Describe how the ff. conditions may affect management of injuries to the hand:

i. DM

ii. Ischemic Heart Disease

iii. Metastatic CA

iv. AIDS

Personal and Social History

Cigarette smoking, especially if chronic, would lead to multi-system damage affecting the patient’s general health. It would also affect the wound’s capacity to heal. It is important to have smoking cessation as part of the management.

Drug abuse and excessive alcohol intake will lead to chronic diseases, which must be considered when determining treatment. These two are likewise indicative of poor compliance with treatment, especially important during Rehabilitation of the hand, especially after surgery


A 55-year old executive chef at a 5-star hotel, with a 30 pack-year history of cigarette smoking, accidentally cut off his non-dominant thumb 30 minutes prior to his consult at our ER. Describe how you would treat this patient.


P.E. of the hand follows the same process as other parts of the musculo-skeletal system: Inspection, Palpation, Range of Motion and Special tests. As with other instances when we are doing P.E. of the extremities, we are able to determine whether our finding is normal by comparing with the contralateral or even to the examiner’s own.

Let us consider the hand to be an organ consisting of five tissues. These are:

  1. Integument

  2. Blood vessels

  3. Nerves

  4. Muscles and Tendons

  5. Bones and Joints.

We examine these tissues separately, and come up with a “composite” diagnosis



Describe the normal integument of the hand.

Differentiate between the palmar and dorsal skin.

Describe the perionychium.

Examination of injuries to the integument is often limited to determining their nature, size and location. These can usually be determined by inspection alone

We first identify the type of wound, whether it’s an abrasion, puncture wound, laceration or avulsion.


Describe and differentiate these wounds.

Describe wound healing and the factors which affect it.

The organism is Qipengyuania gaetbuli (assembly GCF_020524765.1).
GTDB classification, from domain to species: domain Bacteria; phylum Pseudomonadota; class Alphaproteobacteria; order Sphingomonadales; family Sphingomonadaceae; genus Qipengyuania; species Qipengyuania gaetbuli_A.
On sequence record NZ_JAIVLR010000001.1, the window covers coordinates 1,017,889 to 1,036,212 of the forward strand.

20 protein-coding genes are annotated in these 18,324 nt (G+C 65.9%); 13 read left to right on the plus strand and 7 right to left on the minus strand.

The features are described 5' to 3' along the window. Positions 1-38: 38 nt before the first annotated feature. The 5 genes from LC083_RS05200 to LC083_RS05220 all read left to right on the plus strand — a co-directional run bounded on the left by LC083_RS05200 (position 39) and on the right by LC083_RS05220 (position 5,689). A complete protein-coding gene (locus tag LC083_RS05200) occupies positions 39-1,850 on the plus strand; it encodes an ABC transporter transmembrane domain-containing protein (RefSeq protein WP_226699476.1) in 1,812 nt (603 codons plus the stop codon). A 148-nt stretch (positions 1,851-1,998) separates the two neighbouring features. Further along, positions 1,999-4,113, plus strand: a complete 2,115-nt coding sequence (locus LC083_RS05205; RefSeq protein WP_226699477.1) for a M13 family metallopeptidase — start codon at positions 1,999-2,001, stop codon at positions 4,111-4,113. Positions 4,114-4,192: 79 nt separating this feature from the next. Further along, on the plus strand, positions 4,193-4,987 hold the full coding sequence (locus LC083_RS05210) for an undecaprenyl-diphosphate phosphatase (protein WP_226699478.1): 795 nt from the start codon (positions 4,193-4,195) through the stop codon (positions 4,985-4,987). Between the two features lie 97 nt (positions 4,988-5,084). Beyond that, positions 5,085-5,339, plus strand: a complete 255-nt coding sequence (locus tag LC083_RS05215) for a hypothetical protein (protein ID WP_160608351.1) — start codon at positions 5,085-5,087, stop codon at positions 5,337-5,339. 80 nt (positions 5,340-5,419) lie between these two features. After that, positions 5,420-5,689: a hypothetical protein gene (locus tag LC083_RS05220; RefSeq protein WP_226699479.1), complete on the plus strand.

The wound’s location is best described as regards its orientation (volar, dorsal, radial or ulnar) or relationship to the landmarks, such as the ray and skin creases (Fig. 1: proximal palmar crease, along the 3rd metacarpal).

For example, a puncture wound can be described to be at the volar side, along the distal palmar crease, in line with the ring finger or 4th ray. In parts of the hand where there is no crease (the dorsum), a wound’s location can be described as regards the underlying bone and segment. For example, a wound can be located at the hand’s dorsum, at the mid-third of the second metacarpal area.


Describe the hand’s surface anatomy.

A wound’s size is described as to its length, width, depth and area.


Unlike when we examine the other tissues of the hand, when we examine the blood vessels, the first question is not whether there’s any damage, but whether the hand is still adequately perfused. It is not unusual to see a well-perfused hand even when a major blood vessel (such as the radial artery) has been injured.

1. Inspection

We look at the color of the volar skin of the finger/s and the nail beds to see whether it’s the usual pink or whether the part is pale or cyanotic.

2. Palpation

We first palpate for the temperature, which can best be done using the dorsum (or back) of our hand. A cold, injured hand or finger may indicate vascular insufficiency.

Pulp turgor (Video 1: pulp turgor)

and the capillary refill time, or CRT (Video 2: capillary refill time)

are more reliable tests to determine for adequate perfusion. We should compare our results with that of the uninjured parts as different results may indicate either inadequate arterial flow or venous congestion.

When we need to determine whether there is an injury to a blood vessel even if the hand is well perfused, we can do the Allen test (Video3: Allen test).